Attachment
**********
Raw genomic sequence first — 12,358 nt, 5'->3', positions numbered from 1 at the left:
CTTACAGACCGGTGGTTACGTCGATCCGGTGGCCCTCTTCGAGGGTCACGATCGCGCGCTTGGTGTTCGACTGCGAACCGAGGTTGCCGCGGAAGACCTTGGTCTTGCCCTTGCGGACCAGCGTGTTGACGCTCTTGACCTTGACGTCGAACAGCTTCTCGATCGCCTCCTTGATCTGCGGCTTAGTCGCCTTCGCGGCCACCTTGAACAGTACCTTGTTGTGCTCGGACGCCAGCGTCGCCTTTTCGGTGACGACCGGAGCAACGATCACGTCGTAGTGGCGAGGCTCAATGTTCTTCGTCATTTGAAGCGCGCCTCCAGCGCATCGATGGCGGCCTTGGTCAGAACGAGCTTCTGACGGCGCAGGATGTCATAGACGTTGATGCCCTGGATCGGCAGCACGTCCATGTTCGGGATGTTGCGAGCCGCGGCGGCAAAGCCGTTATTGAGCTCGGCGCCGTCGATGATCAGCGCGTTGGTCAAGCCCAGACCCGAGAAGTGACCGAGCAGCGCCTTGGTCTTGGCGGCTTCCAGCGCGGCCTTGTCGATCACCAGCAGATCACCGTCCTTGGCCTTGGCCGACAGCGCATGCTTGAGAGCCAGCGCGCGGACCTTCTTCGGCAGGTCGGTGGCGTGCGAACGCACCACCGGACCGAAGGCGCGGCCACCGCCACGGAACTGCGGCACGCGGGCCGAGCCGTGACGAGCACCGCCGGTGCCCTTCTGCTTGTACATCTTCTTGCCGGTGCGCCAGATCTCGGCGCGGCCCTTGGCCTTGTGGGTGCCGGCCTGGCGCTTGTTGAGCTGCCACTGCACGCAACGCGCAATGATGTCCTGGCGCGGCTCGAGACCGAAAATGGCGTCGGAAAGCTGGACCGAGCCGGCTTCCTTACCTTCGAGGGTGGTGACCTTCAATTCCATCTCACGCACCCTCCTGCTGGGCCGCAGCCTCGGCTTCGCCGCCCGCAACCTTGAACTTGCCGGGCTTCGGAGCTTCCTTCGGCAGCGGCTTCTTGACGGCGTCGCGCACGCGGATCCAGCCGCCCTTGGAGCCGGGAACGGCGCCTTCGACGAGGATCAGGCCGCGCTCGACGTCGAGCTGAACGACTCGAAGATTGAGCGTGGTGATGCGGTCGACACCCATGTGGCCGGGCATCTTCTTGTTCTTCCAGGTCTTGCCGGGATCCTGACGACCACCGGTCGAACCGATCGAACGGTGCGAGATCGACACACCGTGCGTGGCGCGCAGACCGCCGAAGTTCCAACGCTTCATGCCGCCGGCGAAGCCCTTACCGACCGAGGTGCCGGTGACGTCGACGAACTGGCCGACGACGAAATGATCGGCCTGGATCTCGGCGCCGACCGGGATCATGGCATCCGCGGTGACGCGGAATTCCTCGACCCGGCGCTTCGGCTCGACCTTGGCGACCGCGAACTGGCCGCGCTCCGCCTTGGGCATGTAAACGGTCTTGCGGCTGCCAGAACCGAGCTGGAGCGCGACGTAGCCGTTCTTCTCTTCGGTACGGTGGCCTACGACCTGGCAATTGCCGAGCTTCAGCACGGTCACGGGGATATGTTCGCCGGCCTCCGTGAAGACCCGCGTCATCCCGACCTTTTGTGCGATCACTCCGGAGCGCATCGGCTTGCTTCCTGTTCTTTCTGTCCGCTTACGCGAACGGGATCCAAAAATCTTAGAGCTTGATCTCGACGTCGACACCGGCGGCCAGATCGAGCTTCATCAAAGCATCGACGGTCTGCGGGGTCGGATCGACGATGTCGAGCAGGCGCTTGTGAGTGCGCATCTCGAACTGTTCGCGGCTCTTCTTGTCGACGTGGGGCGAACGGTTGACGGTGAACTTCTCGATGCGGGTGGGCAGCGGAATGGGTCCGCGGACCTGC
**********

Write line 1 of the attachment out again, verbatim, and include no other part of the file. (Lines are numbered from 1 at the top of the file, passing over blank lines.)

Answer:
Raw genomic sequence first — 12,358 nt, 5'->3', positions numbered from 1 at the left: